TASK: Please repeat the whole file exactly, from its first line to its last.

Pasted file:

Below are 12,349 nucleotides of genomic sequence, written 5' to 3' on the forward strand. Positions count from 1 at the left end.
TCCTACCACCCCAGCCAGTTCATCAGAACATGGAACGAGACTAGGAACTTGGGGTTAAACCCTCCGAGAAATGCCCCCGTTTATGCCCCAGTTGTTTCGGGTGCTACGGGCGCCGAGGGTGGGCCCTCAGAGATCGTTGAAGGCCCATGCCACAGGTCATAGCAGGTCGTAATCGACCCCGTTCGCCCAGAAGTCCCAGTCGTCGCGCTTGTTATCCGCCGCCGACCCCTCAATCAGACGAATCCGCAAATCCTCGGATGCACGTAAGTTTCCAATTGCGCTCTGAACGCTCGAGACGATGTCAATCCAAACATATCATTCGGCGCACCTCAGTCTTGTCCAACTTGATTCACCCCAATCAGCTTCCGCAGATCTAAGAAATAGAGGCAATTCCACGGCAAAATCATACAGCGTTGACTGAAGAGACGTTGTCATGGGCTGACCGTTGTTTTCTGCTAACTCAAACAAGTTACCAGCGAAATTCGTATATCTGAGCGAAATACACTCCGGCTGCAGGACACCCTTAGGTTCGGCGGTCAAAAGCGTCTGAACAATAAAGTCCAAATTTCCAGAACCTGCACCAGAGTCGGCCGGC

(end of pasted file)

Below are 12,349 nucleotides of genomic sequence, written 5' to 3' on the forward strand. Positions count from 1 at the left end.
TCCTACCACCCCAGCCAGTTCATCAGAACATGGAACGAGACTAGGAACTTGGGGTTAAACCCTCCGAGAAATGCCCCCGTTTATGCCCCAGTTGTTTCGGGTGCTACGGGCGCCGAGGGTGGGCCCTCAGAGATCGTTGAAGGCCCATGCCACAGGTCATAGCAGGTCGTAATCGACCCCGTTCGCCCAGAAGTCCCAGTCGTCGCGCTTGTTATCCGCCGCCGACCCCTCAATCAGACGAATCCGCAAATCCTCGGATGCACGTAAGTTTCCAATTGCGCTCTGAACGCTCGAGACGATGTCAATCCAAACATATCATTCGGCGCACCTCAGTCTTGTCCAACTTGATTCACCCCAATCAGCTTCCGCAGATCTAAGAAATAGAGGCAATTCCACGGCAAAATCATACAGCGTTGACTGAAGAGACGTTGTCATGGGCTGACCGTTGTTTTCTGCTAACTCAAACAAGTTACCAGCGAAATTCGTATATCTGAGCGAAATACACTCCGGCTGCAGGACACCCTTAGGTTCGGCGGTCAAAAGCGTCTGAACAATAAAGTCCAAATTTCCAGAACCTGCACCAGAGTCGGCCGGC